Kodak mc3's beauty in its ease of use

April 16, 2001|By MIKE HIMOWITZ

KODAK'S new mc3 isn't a very good digital camera. It isn't a great digital videocam, either. And I've certainly heard better MP3 music players.

So why am I having so much fun with this shirt-pocket gadget? Probably because it can do all of these things without requiring a Ph.D. in computer science. That could make it a success with Kodak's target audience - the teens, college students and young adults that marketers call "Generation Y."

Kodak officials are upfront about it: they want to hook the next generation on digital photography. So they've built a camera into something the kids already love - a portable music player - at the price of a decent music player alone.

This, of course, requires compromise. If you want to be a great photographer, spend the money for a high-end digital outfit. If you just want to take snapshots or short videos of your friends, send them via e-mail or post them on the Web - the artistic aspiration of most kids - the mc3 is a cool machine.

The $300 model I tried out comes with a 64-megabyte flash memory card, which is enough to store 60 to 90 minutes of digital music, four to 20 minutes of video, or 600 still pictures. Kodak offers eight different configurations (starting at $119 with no memory) but the extra capacity is what makes the mc3 really useful. The gadget's clever design allows you to mix music, photo and video files up to the limits of your memory card.

Physically, the mc3 is a bit bulkier than the average music player, at 4 inches tall by 2.5 inches wide and an inch thick. At 7 ounces with batteries, it's heavier, too, maybe a bit too much for joggers who want to listen while they're running. A belt-loop carrying case is available separately for $15. It should have been included.

On the upside, this is one easy gadget to use, considering all the things it does. A slide control on the back panel switches between still photos, video and music. A small, color LCD serves as a viewfinder, playback screen and control center.

The back panel has seven navigation buttons and a small speaker, while the top houses the shutter button, volume controls and a headphone jack (earbud headphones are included). A panel swings out from the bottom to accommodate three "AA" batteries. There's no AC adapter or recharger. If you want rechargeable batteries, you'll have to buy a kit.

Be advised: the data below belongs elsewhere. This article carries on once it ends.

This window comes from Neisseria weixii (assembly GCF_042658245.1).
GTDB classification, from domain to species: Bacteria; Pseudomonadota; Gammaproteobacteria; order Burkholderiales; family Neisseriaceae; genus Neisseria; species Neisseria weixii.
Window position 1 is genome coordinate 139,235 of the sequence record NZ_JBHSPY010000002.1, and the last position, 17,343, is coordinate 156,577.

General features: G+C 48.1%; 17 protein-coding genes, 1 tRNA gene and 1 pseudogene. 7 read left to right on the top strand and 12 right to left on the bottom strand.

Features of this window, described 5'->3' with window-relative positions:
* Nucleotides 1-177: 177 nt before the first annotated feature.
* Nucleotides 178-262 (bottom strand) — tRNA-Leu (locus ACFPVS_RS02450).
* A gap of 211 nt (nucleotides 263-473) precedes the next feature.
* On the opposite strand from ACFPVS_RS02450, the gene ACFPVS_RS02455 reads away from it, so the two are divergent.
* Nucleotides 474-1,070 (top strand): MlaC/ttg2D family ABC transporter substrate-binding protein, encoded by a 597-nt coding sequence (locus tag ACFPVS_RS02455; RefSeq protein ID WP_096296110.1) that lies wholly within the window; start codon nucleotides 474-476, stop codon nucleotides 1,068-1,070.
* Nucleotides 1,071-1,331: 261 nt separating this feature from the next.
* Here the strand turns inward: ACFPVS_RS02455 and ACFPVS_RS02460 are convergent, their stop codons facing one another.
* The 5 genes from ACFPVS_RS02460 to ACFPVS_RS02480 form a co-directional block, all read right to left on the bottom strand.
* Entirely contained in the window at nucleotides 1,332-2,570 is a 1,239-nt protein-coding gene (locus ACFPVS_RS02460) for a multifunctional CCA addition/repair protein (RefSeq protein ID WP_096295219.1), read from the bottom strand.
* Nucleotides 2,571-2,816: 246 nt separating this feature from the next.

The camera connects to a PC or Mac through its USB port. My model came with a docking station and a straight USB connector. Since the system doesn't recharge, (the main convenience of a docking station), there's no real reason to use the dock.

Setup requires the installation of Kodak's mc3 connection software. It's a snap to use, automatically sensing when the unit is plugged in and launching an application that makes it easy to transfer files.

Ironically - considering the source - the mc3's biggest failing is its performance as a still camera. It captures 24-bit pictures at a resolution of 640-by-480 pixels, which is OK for posting Web shots or sending via e-mail but not high enough for crisp prints. Nor are the images particularly sharp or vivid - Kodak uses a cheap recording technology known as CMOS instead of the more expensive Charge-Coupled Device (CCD) found in better cameras. There's no flash - another major cost-cutting omission - so indoor photos have to be perfectly lit, and both photographer and subject must be perfectly still to avoid blurring.

That said, all the people I snapped seemed to enjoy seeing their pictures - which is the whole point of this gadget. If you want to touch up your photos, Kodak bundles a simple but capable editor called ArcSoft PhotoImpression.

Movies are a lot more fun. Although the 320-by-240 pixel image is small and a bit grainy, and the audio processor tends to turn "s's" into "shhh's," everyone is recognizable and understandable. And once again, everyone got a kick out of the videos I shot. You can record at 10 or 20 frames per second. The former saves oodles of space, but the results are pretty choppy. Unless you're e-mailing your production, the 20 FPS setting is better.

The camera records movies in Apple's QuickTime format (which can be played on Windows machines with an included plug-in). However, the ArcSoft VideoImpression software bundled with the camera allows you to save your productions as standard MPEG or AVI files, too.

I had great fun with VideoImpression, a basic movie editor that allows you to stitch together a variety of video clips with titles, wipes, fades, dissolves, overdubbed audio and other effects. If Kodak wants to hook people on digital video, this is a great way to do it.

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